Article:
Stephanie Leco Discovery Shocks Scientists: Rare Fossil Found By Amateur Paleontologist

Stephanie Leco’s rare discovery shocked the scientific community because the 26-year-old amateur paleontologist unearthed the jaw bone of a fish thought to be extinct in North America at the time, the Associated Press reports.

Stephanie Leco made the discovery during her participation in the First Dig for Everyday People, which is held in August at the National Park located near Holbrook, Arizona, in the state’s Petrified Forest National Park.

Speaking with reporters about her remarkable discovery, Leco gave the following statement.

“I wouldn’t expect to run into something like this ever again, I didn’t expect it the first time…Okay, it wasn’t a T-Rex, but, honestly, I feel like this is much cooler!”

According to Fox News, the fossil is approximately the same size of a pinky fingernail. It was reportedly dug up from the site of what used to be a lake or pond in the Late Triassic period, where it is common to find fossils from the era of the dinosaurs. What makes Leco’s find so interesting is because the fish was thought to be extinct in North America and fossils were only previously discovered in the country of China.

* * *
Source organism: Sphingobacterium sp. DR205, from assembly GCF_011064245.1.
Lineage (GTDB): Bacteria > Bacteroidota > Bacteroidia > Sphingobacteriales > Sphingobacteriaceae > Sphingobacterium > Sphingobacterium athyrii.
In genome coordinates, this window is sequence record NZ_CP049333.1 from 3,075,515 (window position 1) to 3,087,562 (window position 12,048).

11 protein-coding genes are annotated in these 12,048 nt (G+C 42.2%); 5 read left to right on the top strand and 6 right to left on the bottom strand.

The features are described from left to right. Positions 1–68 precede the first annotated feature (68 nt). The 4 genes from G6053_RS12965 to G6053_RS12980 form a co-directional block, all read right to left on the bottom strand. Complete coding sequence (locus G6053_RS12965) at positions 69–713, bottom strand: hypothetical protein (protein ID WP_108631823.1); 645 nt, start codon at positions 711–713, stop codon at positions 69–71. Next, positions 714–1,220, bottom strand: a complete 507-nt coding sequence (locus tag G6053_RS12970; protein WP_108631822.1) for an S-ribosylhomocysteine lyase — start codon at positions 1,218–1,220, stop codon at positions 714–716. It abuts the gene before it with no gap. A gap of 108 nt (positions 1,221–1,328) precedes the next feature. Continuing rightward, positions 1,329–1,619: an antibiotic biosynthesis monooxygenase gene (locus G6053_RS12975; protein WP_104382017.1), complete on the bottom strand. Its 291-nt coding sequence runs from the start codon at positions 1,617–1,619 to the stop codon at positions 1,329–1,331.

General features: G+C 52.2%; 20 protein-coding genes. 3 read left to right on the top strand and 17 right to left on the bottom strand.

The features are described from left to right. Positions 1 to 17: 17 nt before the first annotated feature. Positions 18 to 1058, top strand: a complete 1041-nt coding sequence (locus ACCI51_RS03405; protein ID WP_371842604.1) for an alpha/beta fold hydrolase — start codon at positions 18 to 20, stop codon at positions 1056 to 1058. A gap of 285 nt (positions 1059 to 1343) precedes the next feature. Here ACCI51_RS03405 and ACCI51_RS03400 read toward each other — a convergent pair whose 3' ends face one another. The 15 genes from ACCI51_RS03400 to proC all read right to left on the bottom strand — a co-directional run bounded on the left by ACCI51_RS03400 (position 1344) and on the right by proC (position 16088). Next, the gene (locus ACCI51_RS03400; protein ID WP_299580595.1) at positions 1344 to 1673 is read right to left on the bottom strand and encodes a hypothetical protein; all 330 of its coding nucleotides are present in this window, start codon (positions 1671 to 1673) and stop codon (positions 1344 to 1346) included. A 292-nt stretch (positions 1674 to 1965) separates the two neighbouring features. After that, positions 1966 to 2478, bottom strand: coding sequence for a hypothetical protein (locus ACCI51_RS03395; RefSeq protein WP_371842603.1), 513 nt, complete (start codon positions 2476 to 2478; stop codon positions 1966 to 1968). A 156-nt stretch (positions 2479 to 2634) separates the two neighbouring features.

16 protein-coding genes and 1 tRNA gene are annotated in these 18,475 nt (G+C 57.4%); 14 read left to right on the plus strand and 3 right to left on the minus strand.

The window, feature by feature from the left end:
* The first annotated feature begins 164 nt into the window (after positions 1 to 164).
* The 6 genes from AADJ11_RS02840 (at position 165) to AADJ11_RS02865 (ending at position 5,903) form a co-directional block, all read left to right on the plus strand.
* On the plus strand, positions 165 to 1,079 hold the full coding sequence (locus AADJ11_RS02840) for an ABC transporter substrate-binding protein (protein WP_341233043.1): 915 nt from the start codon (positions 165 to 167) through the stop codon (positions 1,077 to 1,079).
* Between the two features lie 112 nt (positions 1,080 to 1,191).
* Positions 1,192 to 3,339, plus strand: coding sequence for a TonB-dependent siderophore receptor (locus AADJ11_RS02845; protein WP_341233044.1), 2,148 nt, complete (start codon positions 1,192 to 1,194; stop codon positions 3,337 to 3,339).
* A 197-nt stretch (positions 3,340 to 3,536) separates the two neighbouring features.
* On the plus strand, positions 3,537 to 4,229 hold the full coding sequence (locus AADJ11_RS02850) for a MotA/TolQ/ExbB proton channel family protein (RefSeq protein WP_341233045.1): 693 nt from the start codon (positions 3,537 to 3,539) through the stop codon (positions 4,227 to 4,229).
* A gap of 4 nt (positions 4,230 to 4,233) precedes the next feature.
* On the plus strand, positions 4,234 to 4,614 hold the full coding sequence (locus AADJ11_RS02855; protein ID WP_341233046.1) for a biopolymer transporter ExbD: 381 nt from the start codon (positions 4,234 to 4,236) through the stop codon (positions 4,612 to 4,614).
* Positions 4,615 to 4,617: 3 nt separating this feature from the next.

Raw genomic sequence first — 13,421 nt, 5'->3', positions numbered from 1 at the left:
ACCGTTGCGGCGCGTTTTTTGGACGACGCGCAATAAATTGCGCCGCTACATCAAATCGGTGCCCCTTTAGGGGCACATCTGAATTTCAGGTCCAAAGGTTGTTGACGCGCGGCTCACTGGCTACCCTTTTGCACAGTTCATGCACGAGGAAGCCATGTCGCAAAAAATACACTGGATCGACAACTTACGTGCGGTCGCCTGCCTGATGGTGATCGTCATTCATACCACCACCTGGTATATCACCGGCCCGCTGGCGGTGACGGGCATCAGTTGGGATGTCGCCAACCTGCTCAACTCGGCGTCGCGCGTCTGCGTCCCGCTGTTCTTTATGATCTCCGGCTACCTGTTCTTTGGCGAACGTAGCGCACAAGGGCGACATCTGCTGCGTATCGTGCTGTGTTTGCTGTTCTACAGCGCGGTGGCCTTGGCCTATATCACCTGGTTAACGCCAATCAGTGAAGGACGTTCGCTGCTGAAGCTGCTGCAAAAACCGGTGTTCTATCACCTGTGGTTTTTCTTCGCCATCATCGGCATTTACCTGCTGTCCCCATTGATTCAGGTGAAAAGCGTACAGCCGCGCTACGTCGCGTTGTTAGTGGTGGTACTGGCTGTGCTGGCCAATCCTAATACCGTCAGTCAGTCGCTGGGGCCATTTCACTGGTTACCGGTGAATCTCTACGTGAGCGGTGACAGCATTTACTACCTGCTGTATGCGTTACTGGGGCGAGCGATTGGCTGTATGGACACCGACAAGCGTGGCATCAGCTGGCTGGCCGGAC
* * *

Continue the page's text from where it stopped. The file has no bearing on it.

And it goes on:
“People who actually study this group of fish might start setting their sights in our direction now,” said park paleontologist Bill Parker.

Leco was thrilled to make such a rare discovery and she told media outlets that as a kid, she used to dig in the backyard of her house in hopes of finding the fossil of a Tyrannosaurus Rex.

Leco made the discovery while she was searching the dusty surface of a hill while applying her knowledge of art to differentiate colors, patterns, and textures between bones, rocks, and charcoal. While she was focusing on an area in search for smaller objects, she discovered the jawbone. Leco already had in her possession a collection of several tiny teeth and the tibia of a lizard, but she immediately knew her newest discovery was something special. She was unable to identify the fossil so she brought it to Matt Smith, director of the preparation of fossils in the park.

The two carefully wrapped up the fossil and it took to a lab where it was closely examined under a microscope. In the laboratory, it was confirmed that the fish fossil was closely related to the genus, Saurichthys. Leco received the exciting news via an email from the park. Since her remarkable discovery, Leco says she feels a greater fascination with paleontology and even bought a couple of books on the Triassic to learn more about her rare find.

[Image via YouTube screenshot]